Famouse Malware NotPetya

Stuxnet 2010

Stuxnet was a sophisticated malware attack against Iran’s Natanz nuclear power facilities. The worm was reported as being developed by Israeli and US intelligence agencies although no one has openly taken responsibility

Stuxnet was originally designed to target programmable logic controllers used to automate the elector mechanic and machine process within the facilities centrifuges.  It was also one of the first known cases of a computer program capable of breaking hardware.

Although the malware was designed to expire in June 2021 since then other malware based on its code and characteristics has continued to wreak havoc on industries around the world


Storm Worm 2007

During large storms in Europe thousands of  users received malicious email disguised as weather information. The email had attachment that when opened infected victims with a Trojan horse malware. The malware spread to 1 million computers in Europe and America

The malware had the characteristics of a Trojan horse and a worm combining multiple layers of attacks, once infected, it would download a package of executable files on the affected systems. These files were used to carry out various functions including stealing sensitive user information, delivering spam emails to spread more malware and launching Distributed-Denali-of-Service (DDoS) attacks.


Famous Malware Stormworm


Uroburos 2008

Our final famous malware Uroburos was the rootkit developed by the infamous Turla group, one of the worlds most advanced nation-state hacker groups, linked to the Russian government. According to a report  from Germany cyber experts G DATA the rootkit was able to take control of infected machine execute arbitrary commands and hide system activities. Uroburos also referred to as the Turla or Snake rootkit was widely deployed and was very efficient for the limited purpose it was being used for – to gain boot persistence and download other malware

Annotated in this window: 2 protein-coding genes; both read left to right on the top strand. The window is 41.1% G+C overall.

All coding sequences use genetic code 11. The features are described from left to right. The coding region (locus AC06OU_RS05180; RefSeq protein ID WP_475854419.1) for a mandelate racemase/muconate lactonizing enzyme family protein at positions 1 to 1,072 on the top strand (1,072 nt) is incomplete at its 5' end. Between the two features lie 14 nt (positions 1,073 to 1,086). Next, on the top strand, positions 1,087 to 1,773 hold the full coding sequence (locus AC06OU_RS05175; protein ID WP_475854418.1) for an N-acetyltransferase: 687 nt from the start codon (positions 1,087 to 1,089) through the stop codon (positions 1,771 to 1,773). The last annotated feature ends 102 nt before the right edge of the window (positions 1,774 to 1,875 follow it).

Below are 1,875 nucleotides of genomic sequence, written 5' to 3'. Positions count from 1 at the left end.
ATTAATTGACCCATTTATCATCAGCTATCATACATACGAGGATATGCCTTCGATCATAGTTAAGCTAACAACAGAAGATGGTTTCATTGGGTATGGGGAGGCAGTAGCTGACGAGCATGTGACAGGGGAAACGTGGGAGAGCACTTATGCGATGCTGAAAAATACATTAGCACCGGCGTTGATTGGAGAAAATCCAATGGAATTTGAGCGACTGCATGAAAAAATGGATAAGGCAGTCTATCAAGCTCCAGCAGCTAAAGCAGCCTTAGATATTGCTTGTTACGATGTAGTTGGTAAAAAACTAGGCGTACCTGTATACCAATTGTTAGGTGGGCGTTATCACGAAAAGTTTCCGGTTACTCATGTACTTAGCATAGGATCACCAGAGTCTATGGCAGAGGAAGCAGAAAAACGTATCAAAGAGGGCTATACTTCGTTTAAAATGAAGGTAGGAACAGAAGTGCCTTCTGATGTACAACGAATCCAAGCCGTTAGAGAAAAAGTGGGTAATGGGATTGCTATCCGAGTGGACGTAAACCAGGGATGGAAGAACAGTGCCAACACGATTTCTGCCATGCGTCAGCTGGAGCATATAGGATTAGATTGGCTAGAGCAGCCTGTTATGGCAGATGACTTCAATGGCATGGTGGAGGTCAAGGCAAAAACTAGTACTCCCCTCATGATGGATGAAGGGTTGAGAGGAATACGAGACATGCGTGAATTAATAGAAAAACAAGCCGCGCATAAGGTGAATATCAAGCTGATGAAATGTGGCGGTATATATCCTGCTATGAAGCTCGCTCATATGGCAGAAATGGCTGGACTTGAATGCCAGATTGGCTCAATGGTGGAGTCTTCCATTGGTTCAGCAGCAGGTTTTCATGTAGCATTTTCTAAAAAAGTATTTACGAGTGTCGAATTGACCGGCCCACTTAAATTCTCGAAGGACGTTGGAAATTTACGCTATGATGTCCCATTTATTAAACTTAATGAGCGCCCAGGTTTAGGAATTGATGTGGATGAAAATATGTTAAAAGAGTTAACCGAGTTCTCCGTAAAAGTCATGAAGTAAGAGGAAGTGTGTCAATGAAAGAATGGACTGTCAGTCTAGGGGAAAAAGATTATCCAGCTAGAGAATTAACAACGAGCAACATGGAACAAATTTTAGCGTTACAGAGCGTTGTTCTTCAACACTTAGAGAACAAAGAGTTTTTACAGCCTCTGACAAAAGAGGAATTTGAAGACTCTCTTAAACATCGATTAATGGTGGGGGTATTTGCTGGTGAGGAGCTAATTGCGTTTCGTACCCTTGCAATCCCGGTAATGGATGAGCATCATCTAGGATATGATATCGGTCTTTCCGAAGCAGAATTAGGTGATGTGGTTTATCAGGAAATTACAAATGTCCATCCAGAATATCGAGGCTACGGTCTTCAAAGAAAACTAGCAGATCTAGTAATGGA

It was the central piece of Turla APT attacks and had been seen on infected computers in the Middle East, Europe and the US as early as 2008. Targets usually included government entities, it was seen in 45 countries and a further Linux variant was discovered in 2014



My friends there are many famous malware since first Creeper virus infected machines in 1971 . Computer virus cost $55 billion each year to repair. the biggest computer virus ever is the Mydoom virus which cost $38 billion in damage. Other notable attack are Sobig worm which cost $30 billion and Klev worm that did $19.8 billion in damage.   Every day hackers design new ways to infect victim machines but thankfully today secure PC and operating system make it very hard for virus and worm to get into our system

The best way to beat the hackers is to insure your systems have up to date antivirus and people are aware of the risks when they are online


To see earlier article on our Hacker Series click below

Advanced Persistent Threats: Part one of ICNAs Hacker Series

Charming Kitten; Part two of The Hacking Series

Fancy Bear; Part three of The Hacking Series